10. Goff DC, Jr., Lloyd-Jones DM, Bennett G, et al. 2013 ACC/AHA guideline on the assessment of cardiovascular risk: a report of the American College of Cardiology/American Heart Association Task Force on Practice Guidelines. Circulation 2014; 129(25 Suppl 2): S49-73.
  11. Grundy SM, Stone NJ, Bailey AL, et al. 2018 AHA/ACC/AACVPR/AAPA/ABC/ACPM/ADA/AGS/APhA/ASPC/NLA/PCNA Guideline on the Management of Blood Cholesterol. Circulation 2018: CIR0000000000000625.
  12. Gilbert JM, Fitch KV, Grinspoon SK. HIV-Related Cardiovascular Disease, Statins, and the REPRIEVE Trial. Top Antivir Med 2015; 23(4): 146-9.
  13. Ridker PM, Everett BM, Thuren T, et al. Antiinflammatory Therapy with Canakinumab for Atherosclerotic Disease. N Engl J Med 2017; 377(12): 1119-31.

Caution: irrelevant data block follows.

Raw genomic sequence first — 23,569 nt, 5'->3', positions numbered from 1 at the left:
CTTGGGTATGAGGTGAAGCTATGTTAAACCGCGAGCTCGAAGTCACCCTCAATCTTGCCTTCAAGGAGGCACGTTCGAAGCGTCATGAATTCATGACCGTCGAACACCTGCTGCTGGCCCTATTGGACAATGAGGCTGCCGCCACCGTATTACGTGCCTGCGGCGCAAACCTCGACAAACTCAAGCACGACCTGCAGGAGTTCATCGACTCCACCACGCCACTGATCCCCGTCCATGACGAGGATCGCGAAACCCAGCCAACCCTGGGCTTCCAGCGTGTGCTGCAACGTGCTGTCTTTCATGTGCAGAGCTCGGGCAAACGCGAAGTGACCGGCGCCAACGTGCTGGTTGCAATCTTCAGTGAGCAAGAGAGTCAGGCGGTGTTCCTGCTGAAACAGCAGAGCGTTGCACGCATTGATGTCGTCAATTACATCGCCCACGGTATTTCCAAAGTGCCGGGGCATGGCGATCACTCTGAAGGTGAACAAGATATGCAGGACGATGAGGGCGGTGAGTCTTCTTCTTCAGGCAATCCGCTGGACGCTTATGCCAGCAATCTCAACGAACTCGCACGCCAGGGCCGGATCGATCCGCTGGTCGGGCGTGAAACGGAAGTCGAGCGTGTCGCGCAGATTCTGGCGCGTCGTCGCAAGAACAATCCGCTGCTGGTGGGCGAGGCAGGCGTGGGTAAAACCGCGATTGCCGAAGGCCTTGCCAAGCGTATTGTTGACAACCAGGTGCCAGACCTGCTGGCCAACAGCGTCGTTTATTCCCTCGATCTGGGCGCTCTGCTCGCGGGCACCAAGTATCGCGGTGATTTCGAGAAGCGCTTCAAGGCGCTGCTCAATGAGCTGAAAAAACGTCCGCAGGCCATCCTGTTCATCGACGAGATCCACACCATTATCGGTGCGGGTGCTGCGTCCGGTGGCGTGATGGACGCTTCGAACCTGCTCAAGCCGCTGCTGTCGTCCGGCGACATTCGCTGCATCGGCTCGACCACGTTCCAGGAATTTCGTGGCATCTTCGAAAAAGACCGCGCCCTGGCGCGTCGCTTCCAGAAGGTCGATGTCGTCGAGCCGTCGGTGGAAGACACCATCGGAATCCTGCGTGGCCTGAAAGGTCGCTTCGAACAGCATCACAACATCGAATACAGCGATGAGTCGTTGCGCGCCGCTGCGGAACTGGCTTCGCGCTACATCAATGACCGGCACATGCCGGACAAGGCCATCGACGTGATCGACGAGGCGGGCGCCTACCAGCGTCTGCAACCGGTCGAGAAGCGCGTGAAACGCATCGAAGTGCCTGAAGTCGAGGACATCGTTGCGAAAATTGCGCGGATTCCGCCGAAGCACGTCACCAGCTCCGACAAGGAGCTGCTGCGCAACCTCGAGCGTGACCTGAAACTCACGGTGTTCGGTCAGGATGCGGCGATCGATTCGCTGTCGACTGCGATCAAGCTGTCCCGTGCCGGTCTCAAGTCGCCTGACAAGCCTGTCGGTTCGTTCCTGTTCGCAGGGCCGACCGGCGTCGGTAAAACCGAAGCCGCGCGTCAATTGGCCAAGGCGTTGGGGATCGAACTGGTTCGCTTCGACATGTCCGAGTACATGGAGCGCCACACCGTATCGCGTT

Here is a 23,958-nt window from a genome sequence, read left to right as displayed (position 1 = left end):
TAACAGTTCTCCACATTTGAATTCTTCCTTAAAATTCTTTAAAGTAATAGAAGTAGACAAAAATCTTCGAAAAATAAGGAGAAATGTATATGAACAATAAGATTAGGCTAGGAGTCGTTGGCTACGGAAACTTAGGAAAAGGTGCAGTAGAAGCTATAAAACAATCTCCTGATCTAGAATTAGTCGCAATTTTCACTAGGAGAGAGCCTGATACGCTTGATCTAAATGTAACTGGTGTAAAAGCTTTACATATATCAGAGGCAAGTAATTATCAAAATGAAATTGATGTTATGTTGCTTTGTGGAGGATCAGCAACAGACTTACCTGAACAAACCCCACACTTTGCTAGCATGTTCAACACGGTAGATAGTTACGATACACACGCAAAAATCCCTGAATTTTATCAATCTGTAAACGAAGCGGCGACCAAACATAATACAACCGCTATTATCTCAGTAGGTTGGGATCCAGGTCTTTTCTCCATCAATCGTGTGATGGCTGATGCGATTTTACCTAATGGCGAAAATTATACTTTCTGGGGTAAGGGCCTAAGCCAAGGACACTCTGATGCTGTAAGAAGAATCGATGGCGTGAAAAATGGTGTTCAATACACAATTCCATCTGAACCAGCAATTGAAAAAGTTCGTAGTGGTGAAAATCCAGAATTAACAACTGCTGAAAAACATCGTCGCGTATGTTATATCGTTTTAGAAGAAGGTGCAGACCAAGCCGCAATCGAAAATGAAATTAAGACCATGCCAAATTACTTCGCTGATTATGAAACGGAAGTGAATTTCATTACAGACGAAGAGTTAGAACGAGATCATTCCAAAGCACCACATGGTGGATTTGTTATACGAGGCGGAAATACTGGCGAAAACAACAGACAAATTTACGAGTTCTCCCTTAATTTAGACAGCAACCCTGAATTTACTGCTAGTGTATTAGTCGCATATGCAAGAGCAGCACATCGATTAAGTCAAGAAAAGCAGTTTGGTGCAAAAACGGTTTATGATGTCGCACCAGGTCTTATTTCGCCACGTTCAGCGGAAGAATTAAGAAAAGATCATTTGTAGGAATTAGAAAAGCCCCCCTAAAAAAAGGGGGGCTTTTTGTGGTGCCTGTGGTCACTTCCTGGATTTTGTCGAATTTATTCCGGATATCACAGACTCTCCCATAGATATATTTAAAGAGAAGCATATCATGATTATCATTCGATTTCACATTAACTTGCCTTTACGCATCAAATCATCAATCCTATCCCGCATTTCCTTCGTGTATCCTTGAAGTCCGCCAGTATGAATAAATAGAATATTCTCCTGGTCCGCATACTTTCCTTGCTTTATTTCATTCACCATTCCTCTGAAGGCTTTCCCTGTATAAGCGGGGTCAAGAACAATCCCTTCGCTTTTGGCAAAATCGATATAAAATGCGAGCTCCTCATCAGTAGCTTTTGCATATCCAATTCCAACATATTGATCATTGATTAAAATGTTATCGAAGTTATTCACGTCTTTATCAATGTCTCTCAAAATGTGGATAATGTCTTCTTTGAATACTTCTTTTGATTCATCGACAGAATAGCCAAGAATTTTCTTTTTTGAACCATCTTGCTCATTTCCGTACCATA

14. Ridker PM, Everett BM, Pradhan A, et al. Low-Dose Methotrexate for the Prevention of Atherosclerotic Events. N Engl J Med 2019; 380(8): 752-62.
  15. Lloyd-Jones DM, Hong Y, Labarthe D, et al. Defining and setting national goals for cardiovascular health promotion and disease reduction: the American Heart Association's strategic Impact Goal through 2020 and beyond. Circulation 2010; 121(4): 586-613.
  16. UNAIDS. 90-90-90: An ambitious treatment target to help end the AIDS epidemic, 2014.

-- The opinions expressed in this commentary are not necessarily those of the editors or of the American Heart Association --